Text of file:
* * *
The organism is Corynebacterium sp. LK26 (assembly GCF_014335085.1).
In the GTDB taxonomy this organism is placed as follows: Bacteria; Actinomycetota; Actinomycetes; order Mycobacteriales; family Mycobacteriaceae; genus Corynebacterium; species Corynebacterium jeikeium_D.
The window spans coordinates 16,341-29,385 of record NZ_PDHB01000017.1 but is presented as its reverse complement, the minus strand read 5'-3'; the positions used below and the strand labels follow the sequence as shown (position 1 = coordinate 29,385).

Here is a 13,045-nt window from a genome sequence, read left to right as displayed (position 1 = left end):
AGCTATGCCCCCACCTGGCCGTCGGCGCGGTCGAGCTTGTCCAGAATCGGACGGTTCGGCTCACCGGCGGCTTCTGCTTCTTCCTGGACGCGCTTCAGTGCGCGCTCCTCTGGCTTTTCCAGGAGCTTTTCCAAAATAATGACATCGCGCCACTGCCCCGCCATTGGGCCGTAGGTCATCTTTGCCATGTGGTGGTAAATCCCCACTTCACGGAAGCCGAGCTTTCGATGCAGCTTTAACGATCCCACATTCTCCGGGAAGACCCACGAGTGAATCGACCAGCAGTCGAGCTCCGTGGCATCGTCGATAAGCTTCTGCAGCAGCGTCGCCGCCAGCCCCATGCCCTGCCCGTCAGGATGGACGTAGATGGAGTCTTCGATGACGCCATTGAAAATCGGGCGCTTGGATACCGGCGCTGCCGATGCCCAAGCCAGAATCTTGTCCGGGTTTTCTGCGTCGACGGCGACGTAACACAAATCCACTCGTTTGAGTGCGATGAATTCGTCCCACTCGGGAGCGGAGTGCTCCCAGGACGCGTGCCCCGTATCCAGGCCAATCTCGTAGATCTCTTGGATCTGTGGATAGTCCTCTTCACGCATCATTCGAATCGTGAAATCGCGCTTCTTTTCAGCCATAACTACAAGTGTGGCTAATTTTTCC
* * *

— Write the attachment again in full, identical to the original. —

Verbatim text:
The organism is Corynebacterium sp. LK26 (assembly GCF_014335085.1).
In the GTDB taxonomy this organism is placed as follows: Bacteria; Actinomycetota; Actinomycetes; order Mycobacteriales; family Mycobacteriaceae; genus Corynebacterium; species Corynebacterium jeikeium_D.
The window spans coordinates 16,341-29,385 of record NZ_PDHB01000017.1 but is presented as its reverse complement, the minus strand read 5'-3'; the positions used below and the strand labels follow the sequence as shown (position 1 = coordinate 29,385).

Here is a 13,045-nt window from a genome sequence, read left to right as displayed (position 1 = left end):
AGCTATGCCCCCACCTGGCCGTCGGCGCGGTCGAGCTTGTCCAGAATCGGACGGTTCGGCTCACCGGCGGCTTCTGCTTCTTCCTGGACGCGCTTCAGTGCGCGCTCCTCTGGCTTTTCCAGGAGCTTTTCCAAAATAATGACATCGCGCCACTGCCCCGCCATTGGGCCGTAGGTCATCTTTGCCATGTGGTGGTAAATCCCCACTTCACGGAAGCCGAGCTTTCGATGCAGCTTTAACGATCCCACATTCTCCGGGAAGACCCACGAGTGAATCGACCAGCAGTCGAGCTCCGTGGCATCGTCGATAAGCTTCTGCAGCAGCGTCGCCGCCAGCCCCATGCCCTGCCCGTCAGGATGGACGTAGATGGAGTCTTCGATGACGCCATTGAAAATCGGGCGCTTGGATACCGGCGCTGCCGATGCCCAAGCCAGAATCTTGTCCGGGTTTTCTGCGTCGACGGCGACGTAACACAAATCCACTCGTTTGAGTGCGATGAATTCGTCCCACTCGGGAGCGGAGTGCTCCCAGGACGCGTGCCCCGTATCCAGGCCAATCTCGTAGATCTCTTGGATCTGTGGATAGTCCTCTTCACGCATCATTCGAATCGTGAAATCGCGCTTCTTTTCAGCCATAACTACAAGTGTGGCTAATTTTTCC